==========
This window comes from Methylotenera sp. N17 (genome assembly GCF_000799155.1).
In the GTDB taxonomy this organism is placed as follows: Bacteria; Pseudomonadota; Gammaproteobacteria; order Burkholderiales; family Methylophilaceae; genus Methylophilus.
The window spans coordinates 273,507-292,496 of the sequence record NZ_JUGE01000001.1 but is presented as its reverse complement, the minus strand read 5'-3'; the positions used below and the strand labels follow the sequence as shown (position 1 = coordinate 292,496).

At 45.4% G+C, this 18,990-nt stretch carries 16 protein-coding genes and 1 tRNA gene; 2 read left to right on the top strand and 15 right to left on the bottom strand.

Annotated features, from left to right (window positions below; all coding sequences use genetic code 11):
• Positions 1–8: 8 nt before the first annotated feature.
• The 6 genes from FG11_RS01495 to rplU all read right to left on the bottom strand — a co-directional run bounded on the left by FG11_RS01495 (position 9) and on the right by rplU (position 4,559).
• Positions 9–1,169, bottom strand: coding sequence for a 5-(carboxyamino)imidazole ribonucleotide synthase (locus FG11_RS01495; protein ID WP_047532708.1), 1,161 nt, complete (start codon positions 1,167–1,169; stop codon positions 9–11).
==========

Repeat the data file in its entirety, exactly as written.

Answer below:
This window comes from Methylotenera sp. N17 (genome assembly GCF_000799155.1).
In the GTDB taxonomy this organism is placed as follows: Bacteria; Pseudomonadota; Gammaproteobacteria; order Burkholderiales; family Methylophilaceae; genus Methylophilus.
The window spans coordinates 273,507-292,496 of the sequence record NZ_JUGE01000001.1 but is presented as its reverse complement, the minus strand read 5'-3'; the positions used below and the strand labels follow the sequence as shown (position 1 = coordinate 292,496).

At 45.4% G+C, this 18,990-nt stretch carries 16 protein-coding genes and 1 tRNA gene; 2 read left to right on the top strand and 15 right to left on the bottom strand.

Annotated features, from left to right (window positions below; all coding sequences use genetic code 11):
• Positions 1–8: 8 nt before the first annotated feature.
• The 6 genes from FG11_RS01495 to rplU all read right to left on the bottom strand — a co-directional run bounded on the left by FG11_RS01495 (position 9) and on the right by rplU (position 4,559).
• Positions 9–1,169, bottom strand: coding sequence for a 5-(carboxyamino)imidazole ribonucleotide synthase (locus FG11_RS01495; protein ID WP_047532708.1), 1,161 nt, complete (start codon positions 1,167–1,169; stop codon positions 9–11).